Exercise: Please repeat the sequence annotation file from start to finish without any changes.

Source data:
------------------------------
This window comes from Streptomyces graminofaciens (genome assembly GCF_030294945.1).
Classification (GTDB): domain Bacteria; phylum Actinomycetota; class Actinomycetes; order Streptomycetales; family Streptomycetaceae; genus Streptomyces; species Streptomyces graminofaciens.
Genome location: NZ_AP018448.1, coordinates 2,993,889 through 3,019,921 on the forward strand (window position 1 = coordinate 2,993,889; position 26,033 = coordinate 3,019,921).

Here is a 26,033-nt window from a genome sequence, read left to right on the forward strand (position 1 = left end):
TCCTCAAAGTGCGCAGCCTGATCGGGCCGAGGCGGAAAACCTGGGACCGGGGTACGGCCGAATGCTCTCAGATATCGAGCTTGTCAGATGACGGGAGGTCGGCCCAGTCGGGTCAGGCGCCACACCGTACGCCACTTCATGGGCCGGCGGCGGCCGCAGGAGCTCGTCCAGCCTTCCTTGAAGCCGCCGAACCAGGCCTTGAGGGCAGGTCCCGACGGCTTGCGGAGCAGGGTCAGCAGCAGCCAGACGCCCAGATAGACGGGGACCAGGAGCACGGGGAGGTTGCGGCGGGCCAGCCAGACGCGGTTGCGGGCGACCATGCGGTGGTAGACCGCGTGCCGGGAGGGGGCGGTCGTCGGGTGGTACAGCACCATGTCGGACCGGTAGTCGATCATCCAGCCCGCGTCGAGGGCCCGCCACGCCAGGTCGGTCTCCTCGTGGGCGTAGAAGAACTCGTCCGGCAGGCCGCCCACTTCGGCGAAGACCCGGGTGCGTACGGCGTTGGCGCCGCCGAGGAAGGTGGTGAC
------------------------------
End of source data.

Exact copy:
This window comes from Streptomyces graminofaciens (genome assembly GCF_030294945.1).
Classification (GTDB): domain Bacteria; phylum Actinomycetota; class Actinomycetes; order Streptomycetales; family Streptomycetaceae; genus Streptomyces; species Streptomyces graminofaciens.
Genome location: NZ_AP018448.1, coordinates 2,993,889 through 3,019,921 on the forward strand (window position 1 = coordinate 2,993,889; position 26,033 = coordinate 3,019,921).

Here is a 26,033-nt window from a genome sequence, read left to right on the forward strand (position 1 = left end):
TCCTCAAAGTGCGCAGCCTGATCGGGCCGAGGCGGAAAACCTGGGACCGGGGTACGGCCGAATGCTCTCAGATATCGAGCTTGTCAGATGACGGGAGGTCGGCCCAGTCGGGTCAGGCGCCACACCGTACGCCACTTCATGGGCCGGCGGCGGCCGCAGGAGCTCGTCCAGCCTTCCTTGAAGCCGCCGAACCAGGCCTTGAGGGCAGGTCCCGACGGCTTGCGGAGCAGGGTCAGCAGCAGCCAGACGCCCAGATAGACGGGGACCAGGAGCACGGGGAGGTTGCGGCGGGCCAGCCAGACGCGGTTGCGGGCGACCATGCGGTGGTAGACCGCGTGCCGGGAGGGGGCGGTCGTCGGGTGGTACAGCACCATGTCGGACCGGTAGTCGATCATCCAGCCCGCGTCGAGGGCCCGCCACGCCAGGTCGGTCTCCTCGTGGGCGTAGAAGAACTCGTCCGGCAGGCCGCCCACTTCGGCGAAGACCCGGGTGCGTACGGCGTTGGCGCCGCCGAGGAAGGTGGTGAC